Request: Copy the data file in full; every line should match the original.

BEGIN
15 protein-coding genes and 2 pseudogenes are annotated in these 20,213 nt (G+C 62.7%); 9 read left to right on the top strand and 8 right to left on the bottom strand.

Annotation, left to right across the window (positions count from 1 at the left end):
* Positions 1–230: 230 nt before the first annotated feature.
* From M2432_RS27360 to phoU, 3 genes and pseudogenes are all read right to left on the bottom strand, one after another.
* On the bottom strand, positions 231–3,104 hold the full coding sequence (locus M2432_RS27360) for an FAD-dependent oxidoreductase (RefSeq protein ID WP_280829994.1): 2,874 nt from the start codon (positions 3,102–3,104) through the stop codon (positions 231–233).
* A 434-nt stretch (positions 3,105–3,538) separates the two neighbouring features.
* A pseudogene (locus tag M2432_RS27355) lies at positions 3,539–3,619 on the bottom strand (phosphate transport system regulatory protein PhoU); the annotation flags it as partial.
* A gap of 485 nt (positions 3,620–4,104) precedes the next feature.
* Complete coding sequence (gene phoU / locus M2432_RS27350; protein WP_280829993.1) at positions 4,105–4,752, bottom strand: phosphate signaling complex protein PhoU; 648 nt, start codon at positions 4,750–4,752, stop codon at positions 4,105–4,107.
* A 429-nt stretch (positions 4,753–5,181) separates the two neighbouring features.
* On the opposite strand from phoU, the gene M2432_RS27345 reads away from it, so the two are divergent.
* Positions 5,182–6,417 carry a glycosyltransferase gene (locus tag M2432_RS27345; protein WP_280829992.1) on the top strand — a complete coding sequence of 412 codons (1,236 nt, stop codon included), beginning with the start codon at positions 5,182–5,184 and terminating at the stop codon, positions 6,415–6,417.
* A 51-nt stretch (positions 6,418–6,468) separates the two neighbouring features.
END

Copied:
15 protein-coding genes and 2 pseudogenes are annotated in these 20,213 nt (G+C 62.7%); 9 read left to right on the top strand and 8 right to left on the bottom strand.

Annotation, left to right across the window (positions count from 1 at the left end):
* Positions 1–230: 230 nt before the first annotated feature.
* From M2432_RS27360 to phoU, 3 genes and pseudogenes are all read right to left on the bottom strand, one after another.
* On the bottom strand, positions 231–3,104 hold the full coding sequence (locus M2432_RS27360) for an FAD-dependent oxidoreductase (RefSeq protein ID WP_280829994.1): 2,874 nt from the start codon (positions 3,102–3,104) through the stop codon (positions 231–233).
* A 434-nt stretch (positions 3,105–3,538) separates the two neighbouring features.
* A pseudogene (locus tag M2432_RS27355) lies at positions 3,539–3,619 on the bottom strand (phosphate transport system regulatory protein PhoU); the annotation flags it as partial.
* A gap of 485 nt (positions 3,620–4,104) precedes the next feature.
* Complete coding sequence (gene phoU / locus M2432_RS27350; protein WP_280829993.1) at positions 4,105–4,752, bottom strand: phosphate signaling complex protein PhoU; 648 nt, start codon at positions 4,750–4,752, stop codon at positions 4,105–4,107.
* A 429-nt stretch (positions 4,753–5,181) separates the two neighbouring features.
* On the opposite strand from phoU, the gene M2432_RS27345 reads away from it, so the two are divergent.
* Positions 5,182–6,417 carry a glycosyltransferase gene (locus tag M2432_RS27345; protein WP_280829992.1) on the top strand — a complete coding sequence of 412 codons (1,236 nt, stop codon included), beginning with the start codon at positions 5,182–5,184 and terminating at the stop codon, positions 6,415–6,417.
* A 51-nt stretch (positions 6,418–6,468) separates the two neighbouring features.